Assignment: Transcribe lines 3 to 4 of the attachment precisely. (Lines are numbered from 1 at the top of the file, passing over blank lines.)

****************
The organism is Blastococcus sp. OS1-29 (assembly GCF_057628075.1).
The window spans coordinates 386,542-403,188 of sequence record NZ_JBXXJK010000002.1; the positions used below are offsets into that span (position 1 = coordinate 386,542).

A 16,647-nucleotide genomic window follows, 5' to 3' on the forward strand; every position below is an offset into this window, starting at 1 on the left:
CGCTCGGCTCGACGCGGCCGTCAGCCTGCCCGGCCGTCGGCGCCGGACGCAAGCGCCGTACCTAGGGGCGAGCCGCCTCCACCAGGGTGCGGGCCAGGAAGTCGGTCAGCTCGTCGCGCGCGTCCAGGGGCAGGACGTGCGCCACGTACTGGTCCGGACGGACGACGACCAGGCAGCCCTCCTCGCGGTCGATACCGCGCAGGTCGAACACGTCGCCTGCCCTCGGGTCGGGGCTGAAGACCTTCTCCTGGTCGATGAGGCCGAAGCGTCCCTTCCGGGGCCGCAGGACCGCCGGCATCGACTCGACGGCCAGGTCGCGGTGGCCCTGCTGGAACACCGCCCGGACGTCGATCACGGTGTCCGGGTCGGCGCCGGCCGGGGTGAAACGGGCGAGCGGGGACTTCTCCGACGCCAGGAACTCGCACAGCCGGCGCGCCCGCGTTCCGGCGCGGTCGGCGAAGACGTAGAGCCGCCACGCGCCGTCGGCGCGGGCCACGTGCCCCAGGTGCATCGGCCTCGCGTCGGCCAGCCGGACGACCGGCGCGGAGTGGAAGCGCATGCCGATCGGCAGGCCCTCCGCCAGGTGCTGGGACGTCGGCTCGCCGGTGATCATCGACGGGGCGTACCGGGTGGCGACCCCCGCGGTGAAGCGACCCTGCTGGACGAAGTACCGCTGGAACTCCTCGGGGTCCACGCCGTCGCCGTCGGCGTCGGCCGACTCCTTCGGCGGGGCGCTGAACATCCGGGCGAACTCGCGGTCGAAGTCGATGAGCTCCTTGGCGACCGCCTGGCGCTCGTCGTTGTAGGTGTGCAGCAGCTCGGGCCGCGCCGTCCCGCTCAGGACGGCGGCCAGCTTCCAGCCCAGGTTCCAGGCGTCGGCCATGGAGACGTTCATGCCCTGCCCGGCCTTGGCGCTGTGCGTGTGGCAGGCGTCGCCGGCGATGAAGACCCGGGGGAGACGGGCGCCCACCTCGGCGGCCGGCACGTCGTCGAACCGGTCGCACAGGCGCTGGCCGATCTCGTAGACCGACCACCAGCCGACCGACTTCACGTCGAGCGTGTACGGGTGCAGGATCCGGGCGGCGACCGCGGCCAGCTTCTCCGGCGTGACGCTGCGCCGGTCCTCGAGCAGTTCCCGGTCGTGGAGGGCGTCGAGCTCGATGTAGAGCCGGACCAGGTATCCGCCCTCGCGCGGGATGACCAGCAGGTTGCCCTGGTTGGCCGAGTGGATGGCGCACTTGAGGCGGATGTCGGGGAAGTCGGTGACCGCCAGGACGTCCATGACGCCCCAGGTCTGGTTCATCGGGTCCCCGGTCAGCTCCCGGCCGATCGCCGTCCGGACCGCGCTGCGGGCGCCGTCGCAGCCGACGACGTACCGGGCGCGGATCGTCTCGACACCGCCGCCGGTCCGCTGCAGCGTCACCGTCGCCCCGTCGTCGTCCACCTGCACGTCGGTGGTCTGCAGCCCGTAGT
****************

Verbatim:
A 16,647-nucleotide genomic window follows, 5' to 3' on the forward strand; every position below is an offset into this window, starting at 1 on the left:
CGCTCGGCTCGACGCGGCCGTCAGCCTGCCCGGCCGTCGGCGCCGGACGCAAGCGCCGTACCTAGGGGCGAGCCGCCTCCACCAGGGTGCGGGCCAGGAAGTCGGTCAGCTCGTCGCGCGCGTCCAGGGGCAGGACGTGCGCCACGTACTGGTCCGGACGGACGACGACCAGGCAGCCCTCCTCGCGGTCGATACCGCGCAGGTCGAACACGTCGCCTGCCCTCGGGTCGGGGCTGAAGACCTTCTCCTGGTCGATGAGGCCGAAGCGTCCCTTCCGGGGCCGCAGGACCGCCGGCATCGACTCGACGGCCAGGTCGCGGTGGCCCTGCTGGAACACCGCCCGGACGTCGATCACGGTGTCCGGGTCGGCGCCGGCCGGGGTGAAACGGGCGAGCGGGGACTTCTCCGACGCCAGGAACTCGCACAGCCGGCGCGCCCGCGTTCCGGCGCGGTCGGCGAAGACGTAGAGCCGCCACGCGCCGTCGGCGCGGGCCACGTGCCCCAGGTGCATCGGCCTCGCGTCGGCCAGCCGGACGACCGGCGCGGAGTGGAAGCGCATGCCGATCGGCAGGCCCTCCGCCAGGTGCTGGGACGTCGGCTCGCCGGTGATCATCGACGGGGCGTACCGGGTGGCGACCCCCGCGGTGAAGCGACCCTGCTGGACGAAGTACCGCTGGAACTCCTCGGGGTCCACGCCGTCGCCGTCGGCGTCGGCCGACTCCTTCGGCGGGGCGCTGAACATCCGGGCGAACTCGCGGTCGAAGTCGATGAGCTCCTTGGCGACCGCCTGGCGCTCGTCGTTGTAGGTGTGCAGCAGCTCGGGCCGCGCCGTCCCGCTCAGGACGGCGGCCAGCTTCCAGCCCAGGTTCCAGGCGTCGGCCATGGAGACGTTCATGCCCTGCCCGGCCTTGGCGCTGTGCGTGTGGCAGGCGTCGCCGGCGATGAAGACCCGGGGGAGACGGGCGCCCACCTCGGCGGCCGGCACGTCGTCGAACCGGTCGCACAGGCGCTGGCCGATCTCGTAGACCGACCACCAGCCGACCGACTTCACGTCGAGCGTGTACGGGTGCAGGATCCGGGCGGCGACCGCGGCCAGCTTCTCCGGCGTGACGCTGCGCCGGTCCTCGAGCAGTTCCCGGTCGTGGAGGGCGTCGAGCTCGATGTAGAGCCGGACCAGGTATCCGCCCTCGCGCGGGATGACCAGCAGGTTGCCCTGGTTGGCCGAGTGGATGGCGCACTTGAGGCGGATGTCGGGGAAGTCGGTGACCGCCAGGACGTCCATGACGCCCCAGGTCTGGTTCATCGGGTCCCCGGTCAGCTCCCGGCCGATCGCCGTCCGGACCGCGCTGCGGGCGCCGTCGCAGCCGACGACGTACCGGGCGCGGATCGTCTCGACACCGCCGCCGGTCCGCTGCAGCGTCACCGTCGCCCCGTCGTCGTCCACCTGCACGTCGGTGGTCTGCAGCCCGTAGT